Another effort by the Republican members of the Jackson County Board of Elections to have a list of 211 voter names sent to the state for possible investigation failed at the board's March 19 meeting. The vote was 2-2, killing the motion.

The effort is rooted in a list of around 2,000 names given to the board by former Jackson County GOP chairman Ron Johnson. The names came from a national lobbying group that has promoted the idea of voter fraud.

Johnson said the names were of voters in Jackson County who had requested a change of address in the U.S. Postal Service.

Of those, county election officials found that 211 had voted in the January Senate runoff elections in Jackson County.

GOP board members Jeff Hughes and Larry Ewing have pushed to have those names turned over to the state for investigation, although there is no evidence that anyone committed voter fraud.

Some of the requested address changes could have been for college students or for other reasons not related to residency, officials have said. In addition, the ballot was the same state-wide so that even if someone had moved and voted in the county, it would not have made any difference in the election.

When voters move and register to vote in another county, the local elections board gets a notification from the state. The county had not received any notification from the state of a change in voting before the January runoff election for those 211 people.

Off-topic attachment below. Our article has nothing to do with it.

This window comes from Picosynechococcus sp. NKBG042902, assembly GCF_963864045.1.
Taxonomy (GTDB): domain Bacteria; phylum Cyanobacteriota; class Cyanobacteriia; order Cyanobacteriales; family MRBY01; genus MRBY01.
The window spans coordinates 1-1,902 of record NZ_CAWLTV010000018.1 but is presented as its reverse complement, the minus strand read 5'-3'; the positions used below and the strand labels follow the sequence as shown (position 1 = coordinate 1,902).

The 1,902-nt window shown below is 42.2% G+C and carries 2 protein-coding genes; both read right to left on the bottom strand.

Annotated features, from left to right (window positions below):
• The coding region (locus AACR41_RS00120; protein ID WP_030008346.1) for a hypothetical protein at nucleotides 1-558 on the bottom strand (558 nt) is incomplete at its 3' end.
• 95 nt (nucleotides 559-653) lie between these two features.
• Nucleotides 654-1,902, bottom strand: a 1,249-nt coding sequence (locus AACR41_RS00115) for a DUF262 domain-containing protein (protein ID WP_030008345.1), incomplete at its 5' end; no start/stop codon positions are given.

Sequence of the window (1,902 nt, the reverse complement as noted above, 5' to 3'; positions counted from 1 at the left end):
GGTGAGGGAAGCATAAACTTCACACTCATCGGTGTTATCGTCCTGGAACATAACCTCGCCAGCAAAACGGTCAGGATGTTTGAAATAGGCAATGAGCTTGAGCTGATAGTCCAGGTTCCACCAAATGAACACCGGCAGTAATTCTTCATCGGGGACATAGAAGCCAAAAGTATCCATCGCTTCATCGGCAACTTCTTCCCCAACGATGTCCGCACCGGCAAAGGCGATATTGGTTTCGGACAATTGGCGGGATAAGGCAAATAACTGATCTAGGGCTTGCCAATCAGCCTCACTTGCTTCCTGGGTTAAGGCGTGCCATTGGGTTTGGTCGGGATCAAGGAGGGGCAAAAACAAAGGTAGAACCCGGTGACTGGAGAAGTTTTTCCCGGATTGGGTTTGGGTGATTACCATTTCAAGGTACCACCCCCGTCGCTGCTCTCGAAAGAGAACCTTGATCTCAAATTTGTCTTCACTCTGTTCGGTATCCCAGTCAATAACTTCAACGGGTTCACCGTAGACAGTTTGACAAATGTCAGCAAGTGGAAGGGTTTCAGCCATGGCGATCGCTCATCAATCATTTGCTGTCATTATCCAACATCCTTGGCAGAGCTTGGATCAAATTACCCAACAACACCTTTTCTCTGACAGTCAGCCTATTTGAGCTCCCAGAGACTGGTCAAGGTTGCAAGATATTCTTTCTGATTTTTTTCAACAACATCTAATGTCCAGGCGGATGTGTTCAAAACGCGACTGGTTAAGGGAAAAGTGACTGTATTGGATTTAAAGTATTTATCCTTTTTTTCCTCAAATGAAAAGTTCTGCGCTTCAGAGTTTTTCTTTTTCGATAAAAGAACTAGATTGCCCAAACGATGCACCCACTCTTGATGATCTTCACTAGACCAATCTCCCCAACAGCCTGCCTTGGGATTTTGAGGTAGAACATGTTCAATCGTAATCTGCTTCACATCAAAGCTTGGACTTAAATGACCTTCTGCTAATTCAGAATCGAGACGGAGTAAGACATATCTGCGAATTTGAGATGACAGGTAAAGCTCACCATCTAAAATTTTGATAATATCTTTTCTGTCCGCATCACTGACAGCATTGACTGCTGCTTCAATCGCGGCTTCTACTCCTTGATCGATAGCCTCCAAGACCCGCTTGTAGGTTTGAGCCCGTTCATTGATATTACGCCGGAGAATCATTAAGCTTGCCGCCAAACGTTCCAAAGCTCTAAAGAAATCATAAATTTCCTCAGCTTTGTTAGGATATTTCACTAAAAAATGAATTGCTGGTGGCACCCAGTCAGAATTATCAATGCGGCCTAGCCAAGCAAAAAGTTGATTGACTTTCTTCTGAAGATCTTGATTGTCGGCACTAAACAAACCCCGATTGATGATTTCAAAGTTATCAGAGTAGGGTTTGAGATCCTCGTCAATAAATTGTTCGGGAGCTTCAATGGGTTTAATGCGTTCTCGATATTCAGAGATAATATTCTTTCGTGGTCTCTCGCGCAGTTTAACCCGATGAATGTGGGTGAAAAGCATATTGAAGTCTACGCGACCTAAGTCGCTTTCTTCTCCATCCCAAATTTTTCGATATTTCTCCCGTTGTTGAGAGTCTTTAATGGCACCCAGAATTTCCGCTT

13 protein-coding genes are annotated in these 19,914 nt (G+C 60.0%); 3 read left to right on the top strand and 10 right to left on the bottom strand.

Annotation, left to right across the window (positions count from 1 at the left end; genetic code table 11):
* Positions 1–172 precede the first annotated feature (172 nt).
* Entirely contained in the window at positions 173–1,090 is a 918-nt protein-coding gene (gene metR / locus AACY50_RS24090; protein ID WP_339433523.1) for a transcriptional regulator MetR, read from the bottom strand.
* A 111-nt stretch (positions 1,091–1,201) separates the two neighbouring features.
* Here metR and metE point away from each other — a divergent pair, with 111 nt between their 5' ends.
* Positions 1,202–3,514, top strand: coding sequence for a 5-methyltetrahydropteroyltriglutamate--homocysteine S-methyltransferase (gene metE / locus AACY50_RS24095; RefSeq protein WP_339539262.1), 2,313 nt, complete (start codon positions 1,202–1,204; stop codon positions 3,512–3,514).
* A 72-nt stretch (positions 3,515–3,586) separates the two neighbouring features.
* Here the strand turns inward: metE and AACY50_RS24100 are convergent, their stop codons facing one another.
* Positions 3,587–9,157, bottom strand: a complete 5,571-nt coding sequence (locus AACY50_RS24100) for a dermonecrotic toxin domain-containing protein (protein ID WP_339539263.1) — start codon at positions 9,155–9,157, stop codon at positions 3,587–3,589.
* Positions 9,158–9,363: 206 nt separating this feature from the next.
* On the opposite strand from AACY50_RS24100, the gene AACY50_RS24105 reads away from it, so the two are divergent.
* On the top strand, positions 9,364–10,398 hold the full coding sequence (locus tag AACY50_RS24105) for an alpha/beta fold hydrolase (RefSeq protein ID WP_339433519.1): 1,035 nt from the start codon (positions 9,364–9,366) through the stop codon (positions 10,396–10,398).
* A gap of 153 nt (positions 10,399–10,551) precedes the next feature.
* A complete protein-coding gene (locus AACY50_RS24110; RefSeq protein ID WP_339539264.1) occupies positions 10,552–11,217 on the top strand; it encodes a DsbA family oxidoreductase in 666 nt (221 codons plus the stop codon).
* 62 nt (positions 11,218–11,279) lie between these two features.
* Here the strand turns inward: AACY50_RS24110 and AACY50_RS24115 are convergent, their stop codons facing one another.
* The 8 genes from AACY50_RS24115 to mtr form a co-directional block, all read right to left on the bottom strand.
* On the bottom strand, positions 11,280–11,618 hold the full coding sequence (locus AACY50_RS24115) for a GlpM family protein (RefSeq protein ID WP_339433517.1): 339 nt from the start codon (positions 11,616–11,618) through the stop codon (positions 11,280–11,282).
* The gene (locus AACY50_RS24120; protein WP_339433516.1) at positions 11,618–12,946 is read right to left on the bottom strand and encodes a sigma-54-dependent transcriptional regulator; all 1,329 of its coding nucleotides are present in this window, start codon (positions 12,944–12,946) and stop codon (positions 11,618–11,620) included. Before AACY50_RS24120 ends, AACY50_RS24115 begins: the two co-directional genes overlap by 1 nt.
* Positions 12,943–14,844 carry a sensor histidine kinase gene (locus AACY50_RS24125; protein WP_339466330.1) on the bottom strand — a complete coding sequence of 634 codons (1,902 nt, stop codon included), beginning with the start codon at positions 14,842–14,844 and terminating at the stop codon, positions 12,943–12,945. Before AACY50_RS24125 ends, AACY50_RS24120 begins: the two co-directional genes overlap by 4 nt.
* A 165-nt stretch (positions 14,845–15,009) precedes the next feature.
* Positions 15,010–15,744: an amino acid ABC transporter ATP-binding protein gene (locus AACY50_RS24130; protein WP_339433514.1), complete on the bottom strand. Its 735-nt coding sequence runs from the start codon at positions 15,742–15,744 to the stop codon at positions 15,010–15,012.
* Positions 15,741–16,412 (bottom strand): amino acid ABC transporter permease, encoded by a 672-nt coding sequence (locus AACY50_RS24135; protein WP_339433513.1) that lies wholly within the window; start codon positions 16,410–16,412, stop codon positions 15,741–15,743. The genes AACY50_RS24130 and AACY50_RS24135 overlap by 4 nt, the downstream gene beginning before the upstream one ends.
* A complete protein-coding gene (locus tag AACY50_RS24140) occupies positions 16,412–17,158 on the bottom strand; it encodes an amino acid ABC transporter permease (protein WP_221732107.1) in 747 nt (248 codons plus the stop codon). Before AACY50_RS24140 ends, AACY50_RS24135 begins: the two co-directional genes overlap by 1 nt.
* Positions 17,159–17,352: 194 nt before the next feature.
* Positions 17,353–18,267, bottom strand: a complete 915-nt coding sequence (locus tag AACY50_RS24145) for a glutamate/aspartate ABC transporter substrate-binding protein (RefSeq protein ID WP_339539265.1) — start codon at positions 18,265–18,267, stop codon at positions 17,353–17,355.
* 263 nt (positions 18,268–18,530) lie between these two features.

Several citizens attended the elections board meeting, apparently encouraged by local GOP leaders. One person suggested that the 211 names should be investigated while another asked about the duties of the board of elections.

A third person wanted to know why the March ESPLOST vote had not been held in January to save money. County elections manager Jennifer Logan said that SPLOST votes are held in March and November and that the county hadn't even received a request for the ESPLOST referendum until after the January runoff.

Both Hughes and Ewing had spoken against holding the March ESPLOST vote at earlier meetings, although the board doesn't have the authority to not call an election when requested by local government agencies. Hughes said at a previous meeting that the school superintendent should have come before the elections board to explain why the vote was being called, although the board has no legal role in second-guessing government policies.

At its March 19 meeting, the board also certified the results of the March 16 ESPLOST referendum and rejected two provisional ballots from people who said they were registered voters in the county, but who had no record of registration on file with Jackson County. One was registered in Barrow County while the other was registered in Gwinnett County.


(7) comments

Pete Fuller

Late to this - but a very important point is the list Johnson used to derive this challenge is well known to be very inaccurate. Its using name matching, and guess what - a LOT of folks share the same name. There is no actual tie to a voter on the rolls other than a similar name. I personally reached out to several folks on this list when Johnson initially challenged these folks, and I reached a father and son that shared the same name and two folks that moved past the registration deadline and was told to vote in his old precinct. I looked into some tax records and found many of these houses had not been sold in decades and were still owned by the voter challenged.